Oh, Papi. Where do I even begin? This man was our next door neighbor, and he was also our go to taxi driver. Any day that I saw Papi was a good day. We bonded over our weekly grocery store runs, and practicing Spanish while driving around in his beat up taxi that didn’t have a working door or any AC.

Just like Tamari, Papi didn’t speak any English and couldn’t pronounce or remember our names. So a month in, he renamed Derek and I. And from then on out, we were known as Pedro and Mari by all of our neighbors and community. Most mornings I’d wake up, and go outside and there Papi would be yelling “Hola hola hola Mari!! como esta!” It was always followed by “where’s pedro?” He loved both Derek and I, but could speak to Derek better, so he always wanted to talk to him and he always worried when I was alone without Derek, in case I wasn’t feeling good.

Papi lived in a little 2 bedroom (seperated by a sheet) shack, that was painted bright pink and didn’t have any AC. He lived there with his wife, Frecia (she’s next!) his son Davey, their two dogs Toby and Bronco, and his grand daughter, Denise, who occasionally stayed with them. They had close to nothing, and as a taxi driver, he was the provider of the household. Frecia was in and out of the hospital all summer getting surgery on her legs, and he would tell us all the time that he was stressed with money, but he was one of the happiest person I’ve ever known.

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image2 (5)Frecia-

Frecia was the sassiest, most hilarious person, and the definition of a Dominican woman. She was Papi’s wife, our neighbor, and she was also in charge of the school that was in the lower level of our house. She would walk around the school with curlers in her hair, and smack the walls with a fly swatter or a ruler to get the kids to behave. Some of the kids found her “scary and strict”, but she really had a heart of gold.

Frecia loved dancing, but would tell us that she couldn’t dance good anymore because she had to have leg surgery. That never stopped her from trying though. She would rock back and forth on her front porch whenever the neighborhood would play loud music, and laugh at Derek and I for dancing (because she knew she could once do so much better).

My most favorite thing about Frecia was that, much like Papi, she would always greet me with a “buenos dias Mari, como esta?” But before I could ever answer she would ask how the baby was. She was so excited for us, so much that she would tell all of her friends and family who visited her house, that I was pregnant. Frecia always cared about how I was feeling and how the baby was. And when we left, she begged for me to visit in the future with the baby, so that she could meet the human she already loved so much.image3 (3)image6 (2)Colasa-

Colasa was another neighbor of our’s. If I could think of one word to describe this woman it would be, giving. Her whole life revolved around serving others, and giving way more than she personally had. She was always in and out of our house to visit with us, but to also clean our toilets, mop our floors, and help us with our laundry. And even when we told her no thank you, she persisted to help. She was always so happy to do it. Just like Papi, Colasa lived in a small little house with close to nothing, but she was always welcoming us into her home to visit, and loved to show off photos of her sons, who she was so proud of.

When Colasa found out I was pregnant, I woke up to fresh fruit on my kitchen counter every morning, even when I told her I didn’t need anymore. She would insist, because “the baby needed it.” She would always leave my room with a “I love you, Mari” because I love you was the only thing she knew how to say in English. And I loved her right back!image2 (7)Marteen-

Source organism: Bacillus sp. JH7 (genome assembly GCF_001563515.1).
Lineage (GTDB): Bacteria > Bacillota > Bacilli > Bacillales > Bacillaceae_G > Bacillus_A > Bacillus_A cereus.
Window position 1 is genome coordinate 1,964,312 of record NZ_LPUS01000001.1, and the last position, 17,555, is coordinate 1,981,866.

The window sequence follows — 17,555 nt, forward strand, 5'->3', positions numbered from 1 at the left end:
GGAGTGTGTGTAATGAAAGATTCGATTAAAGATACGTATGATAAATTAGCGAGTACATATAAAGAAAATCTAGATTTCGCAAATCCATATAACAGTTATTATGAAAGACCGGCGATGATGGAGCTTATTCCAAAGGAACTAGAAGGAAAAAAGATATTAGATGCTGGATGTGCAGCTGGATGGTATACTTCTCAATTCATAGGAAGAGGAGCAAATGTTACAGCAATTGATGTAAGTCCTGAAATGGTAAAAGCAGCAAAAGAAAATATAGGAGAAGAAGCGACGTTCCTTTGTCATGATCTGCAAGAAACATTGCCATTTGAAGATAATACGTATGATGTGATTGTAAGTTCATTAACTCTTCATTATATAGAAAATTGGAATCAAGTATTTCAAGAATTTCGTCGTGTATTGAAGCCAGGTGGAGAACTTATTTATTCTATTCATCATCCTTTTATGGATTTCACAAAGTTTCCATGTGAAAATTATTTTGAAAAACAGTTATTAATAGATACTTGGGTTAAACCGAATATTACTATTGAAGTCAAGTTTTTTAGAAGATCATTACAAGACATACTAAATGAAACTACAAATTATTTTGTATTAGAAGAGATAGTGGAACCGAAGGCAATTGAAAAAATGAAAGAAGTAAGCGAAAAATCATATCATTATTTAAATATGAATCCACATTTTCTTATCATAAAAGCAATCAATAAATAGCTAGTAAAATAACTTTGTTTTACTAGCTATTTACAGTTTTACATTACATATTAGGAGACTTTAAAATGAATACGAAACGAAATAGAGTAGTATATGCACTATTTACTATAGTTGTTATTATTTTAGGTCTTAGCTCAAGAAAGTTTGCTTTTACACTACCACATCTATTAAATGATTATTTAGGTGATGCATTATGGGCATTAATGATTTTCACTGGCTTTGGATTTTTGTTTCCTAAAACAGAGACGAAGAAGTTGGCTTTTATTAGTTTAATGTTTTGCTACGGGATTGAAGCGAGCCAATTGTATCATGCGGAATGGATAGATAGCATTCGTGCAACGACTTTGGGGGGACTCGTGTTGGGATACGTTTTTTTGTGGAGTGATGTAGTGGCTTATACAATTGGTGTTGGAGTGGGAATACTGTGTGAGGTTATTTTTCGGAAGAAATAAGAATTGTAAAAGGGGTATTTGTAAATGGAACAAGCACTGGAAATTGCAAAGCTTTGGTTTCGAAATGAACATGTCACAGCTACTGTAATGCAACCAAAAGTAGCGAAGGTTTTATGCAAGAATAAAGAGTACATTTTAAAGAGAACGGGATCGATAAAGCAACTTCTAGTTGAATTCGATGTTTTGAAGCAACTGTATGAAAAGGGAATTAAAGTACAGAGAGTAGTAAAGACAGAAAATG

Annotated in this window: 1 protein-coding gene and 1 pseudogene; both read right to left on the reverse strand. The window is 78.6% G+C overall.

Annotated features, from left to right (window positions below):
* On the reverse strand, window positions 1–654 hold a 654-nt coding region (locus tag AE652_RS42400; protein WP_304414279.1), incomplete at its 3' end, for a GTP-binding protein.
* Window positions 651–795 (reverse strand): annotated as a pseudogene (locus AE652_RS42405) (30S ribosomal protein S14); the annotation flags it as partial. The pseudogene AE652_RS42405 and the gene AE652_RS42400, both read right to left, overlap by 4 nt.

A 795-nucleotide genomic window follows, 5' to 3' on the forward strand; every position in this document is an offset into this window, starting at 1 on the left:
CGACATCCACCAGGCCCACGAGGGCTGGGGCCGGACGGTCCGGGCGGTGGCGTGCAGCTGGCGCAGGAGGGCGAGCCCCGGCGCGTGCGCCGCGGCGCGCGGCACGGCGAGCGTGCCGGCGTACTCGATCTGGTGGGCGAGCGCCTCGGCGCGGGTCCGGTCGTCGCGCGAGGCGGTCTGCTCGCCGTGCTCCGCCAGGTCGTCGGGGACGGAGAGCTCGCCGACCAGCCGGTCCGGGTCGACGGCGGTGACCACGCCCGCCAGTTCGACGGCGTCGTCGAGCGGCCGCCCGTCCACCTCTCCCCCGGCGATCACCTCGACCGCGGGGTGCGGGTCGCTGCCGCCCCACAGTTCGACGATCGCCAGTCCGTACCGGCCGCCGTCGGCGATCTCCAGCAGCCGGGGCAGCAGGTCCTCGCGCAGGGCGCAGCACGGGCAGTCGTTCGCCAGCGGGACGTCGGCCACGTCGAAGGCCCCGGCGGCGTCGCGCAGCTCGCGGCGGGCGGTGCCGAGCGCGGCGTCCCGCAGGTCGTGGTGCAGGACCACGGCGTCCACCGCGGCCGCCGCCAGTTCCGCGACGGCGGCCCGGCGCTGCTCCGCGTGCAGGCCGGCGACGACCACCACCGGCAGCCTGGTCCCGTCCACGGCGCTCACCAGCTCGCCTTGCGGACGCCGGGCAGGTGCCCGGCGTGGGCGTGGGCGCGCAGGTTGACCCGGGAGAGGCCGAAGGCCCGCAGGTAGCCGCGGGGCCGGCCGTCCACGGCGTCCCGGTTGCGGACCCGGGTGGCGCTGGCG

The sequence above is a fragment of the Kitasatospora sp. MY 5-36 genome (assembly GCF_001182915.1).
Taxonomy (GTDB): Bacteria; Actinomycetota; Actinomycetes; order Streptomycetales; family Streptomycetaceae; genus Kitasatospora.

Marteen also lived in our neighborhood, and he sold handmade jewelry out of his little house. He lived with his wife, and his autistic son, who was always so shy when we came around, but would randomly break out with the best dance moves. Other than constantly trying to sell us jewelry, Marteen invited us to his home for dinner twice. His wife spent all day cooking for a large group of us, and they never let us leave hungry. Even though, we knew they didn’t eat much themselves, they always gave us seconds and even thirds.

Marteen offered us a certain flavor of soda once, and when all of us politely declined, he went all the way back to the store, to buy us a different flavor, just to make us happy! He was always so fun to visit, and like most of the people we met, was always so willing to give.image2 (4)image7Jose Luis-

Even though Jose Luis is a kid, he deserves to be mentioned, because he taught me so much and holds a huge place in my heart. He lived with his grandparents just a few blocks from our house. And every time I saw him, he was either smiling the biggest grin, or making the most angry face. His facial expressions were my absolute favorite, because they always made me laugh.

Last year, Jose Luis walked on his mother who committed suicide, and after this heart breaking incident, his father stopped coming around, which is why he lived with his grandparents. Sadly, just before we were leaving to come back home, his grandfather passed away. This kid had been through more in his lifetime than any kid (or even adult) should go through, especially at his age. He always acted out in school, and had a hard time listening to his teachers and Frecia, but watching him act that way just made me want to love him more.

He just needed some extra attention and love, and Derek and I were always happy to give it. He was so sad when I told him Derek and I were heading back to the US, but then he quickly smiled and said “yay that means new teachers” in his perfect English, that he loved to pretend he didn’t know. I know he didn’t mean it though. 😉image1 (5)image3 (4)I apologize for the long post, but if I’m being honest, I could probably write a whole novel for each of these people. I’ve never felt so welcomed, and so loved by a community in such little time. They always told us volunteers that the work we were doing was so incredible, and how thankful they were for us, and for what we do. But I don’t think it would be possible to do any of it without them.image5 (3)image6image5image1 (6)I learned a lot this summer (lessons learned posts still pending), but my greatest lesson of all, was this:

You can meet complete strangers, who have a completely different life than the one you have back home, who speak a different language, and believe in different cultures and lifestyles, but love is universal, and it is the one thing that connects us all as a world. Even though I’ve always known this, I will forever be thankful for the people of the Dominican Republic for showing me it.

Onto the next adventure, Wren